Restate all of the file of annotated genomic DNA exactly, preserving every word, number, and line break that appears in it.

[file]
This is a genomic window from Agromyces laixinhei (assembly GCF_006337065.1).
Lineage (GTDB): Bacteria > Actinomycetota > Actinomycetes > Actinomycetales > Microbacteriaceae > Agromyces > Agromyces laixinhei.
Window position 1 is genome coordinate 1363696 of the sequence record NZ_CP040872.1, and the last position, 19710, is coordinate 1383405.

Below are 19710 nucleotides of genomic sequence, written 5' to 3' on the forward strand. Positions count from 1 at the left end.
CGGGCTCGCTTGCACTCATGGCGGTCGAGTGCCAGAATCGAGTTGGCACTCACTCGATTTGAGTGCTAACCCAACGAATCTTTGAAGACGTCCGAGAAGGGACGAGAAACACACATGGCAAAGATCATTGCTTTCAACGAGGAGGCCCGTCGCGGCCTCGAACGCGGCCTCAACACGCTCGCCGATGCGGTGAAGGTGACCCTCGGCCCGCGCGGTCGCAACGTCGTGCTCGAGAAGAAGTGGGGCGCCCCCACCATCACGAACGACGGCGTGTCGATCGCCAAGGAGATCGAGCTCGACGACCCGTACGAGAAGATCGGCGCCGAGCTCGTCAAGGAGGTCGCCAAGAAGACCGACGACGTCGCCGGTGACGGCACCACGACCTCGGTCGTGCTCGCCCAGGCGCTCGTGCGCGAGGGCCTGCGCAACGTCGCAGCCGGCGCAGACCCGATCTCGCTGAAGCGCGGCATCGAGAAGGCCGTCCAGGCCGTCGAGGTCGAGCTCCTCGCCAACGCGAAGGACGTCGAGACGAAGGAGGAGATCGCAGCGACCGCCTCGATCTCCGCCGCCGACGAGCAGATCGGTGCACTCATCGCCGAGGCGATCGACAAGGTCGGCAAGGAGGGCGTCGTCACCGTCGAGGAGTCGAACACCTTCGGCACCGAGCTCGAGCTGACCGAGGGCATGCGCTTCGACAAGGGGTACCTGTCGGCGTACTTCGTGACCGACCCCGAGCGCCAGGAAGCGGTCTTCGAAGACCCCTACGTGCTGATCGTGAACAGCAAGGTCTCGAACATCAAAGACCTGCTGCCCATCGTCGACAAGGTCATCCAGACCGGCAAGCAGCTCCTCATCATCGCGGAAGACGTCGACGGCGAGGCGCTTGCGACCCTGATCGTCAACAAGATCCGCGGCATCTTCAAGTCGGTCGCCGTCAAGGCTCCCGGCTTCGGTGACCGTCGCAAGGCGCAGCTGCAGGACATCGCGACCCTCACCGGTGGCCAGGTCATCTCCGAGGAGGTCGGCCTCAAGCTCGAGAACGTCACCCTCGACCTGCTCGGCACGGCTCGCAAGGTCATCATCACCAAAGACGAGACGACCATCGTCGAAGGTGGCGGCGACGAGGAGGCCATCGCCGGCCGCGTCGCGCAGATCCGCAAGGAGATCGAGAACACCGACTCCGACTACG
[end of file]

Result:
This is a genomic window from Agromyces laixinhei (assembly GCF_006337065.1).
Lineage (GTDB): Bacteria > Actinomycetota > Actinomycetes > Actinomycetales > Microbacteriaceae > Agromyces > Agromyces laixinhei.
Window position 1 is genome coordinate 1363696 of the sequence record NZ_CP040872.1, and the last position, 19710, is coordinate 1383405.

Below are 19710 nucleotides of genomic sequence, written 5' to 3' on the forward strand. Positions count from 1 at the left end.
CGGGCTCGCTTGCACTCATGGCGGTCGAGTGCCAGAATCGAGTTGGCACTCACTCGATTTGAGTGCTAACCCAACGAATCTTTGAAGACGTCCGAGAAGGGACGAGAAACACACATGGCAAAGATCATTGCTTTCAACGAGGAGGCCCGTCGCGGCCTCGAACGCGGCCTCAACACGCTCGCCGATGCGGTGAAGGTGACCCTCGGCCCGCGCGGTCGCAACGTCGTGCTCGAGAAGAAGTGGGGCGCCCCCACCATCACGAACGACGGCGTGTCGATCGCCAAGGAGATCGAGCTCGACGACCCGTACGAGAAGATCGGCGCCGAGCTCGTCAAGGAGGTCGCCAAGAAGACCGACGACGTCGCCGGTGACGGCACCACGACCTCGGTCGTGCTCGCCCAGGCGCTCGTGCGCGAGGGCCTGCGCAACGTCGCAGCCGGCGCAGACCCGATCTCGCTGAAGCGCGGCATCGAGAAGGCCGTCCAGGCCGTCGAGGTCGAGCTCCTCGCCAACGCGAAGGACGTCGAGACGAAGGAGGAGATCGCAGCGACCGCCTCGATCTCCGCCGCCGACGAGCAGATCGGTGCACTCATCGCCGAGGCGATCGACAAGGTCGGCAAGGAGGGCGTCGTCACCGTCGAGGAGTCGAACACCTTCGGCACCGAGCTCGAGCTGACCGAGGGCATGCGCTTCGACAAGGGGTACCTGTCGGCGTACTTCGTGACCGACCCCGAGCGCCAGGAAGCGGTCTTCGAAGACCCCTACGTGCTGATCGTGAACAGCAAGGTCTCGAACATCAAAGACCTGCTGCCCATCGTCGACAAGGTCATCCAGACCGGCAAGCAGCTCCTCATCATCGCGGAAGACGTCGACGGCGAGGCGCTTGCGACCCTGATCGTCAACAAGATCCGCGGCATCTTCAAGTCGGTCGCCGTCAAGGCTCCCGGCTTCGGTGACCGTCGCAAGGCGCAGCTGCAGGACATCGCGACCCTCACCGGTGGCCAGGTCATCTCCGAGGAGGTCGGCCTCAAGCTCGAGAACGTCACCCTCGACCTGCTCGGCACGGCTCGCAAGGTCATCATCACCAAAGACGAGACGACCATCGTCGAAGGTGGCGGCGACGAGGAGGCCATCGCCGGCCGCGTCGCGCAGATCCGCAAGGAGATCGAGAACACCGACTCCGACTACG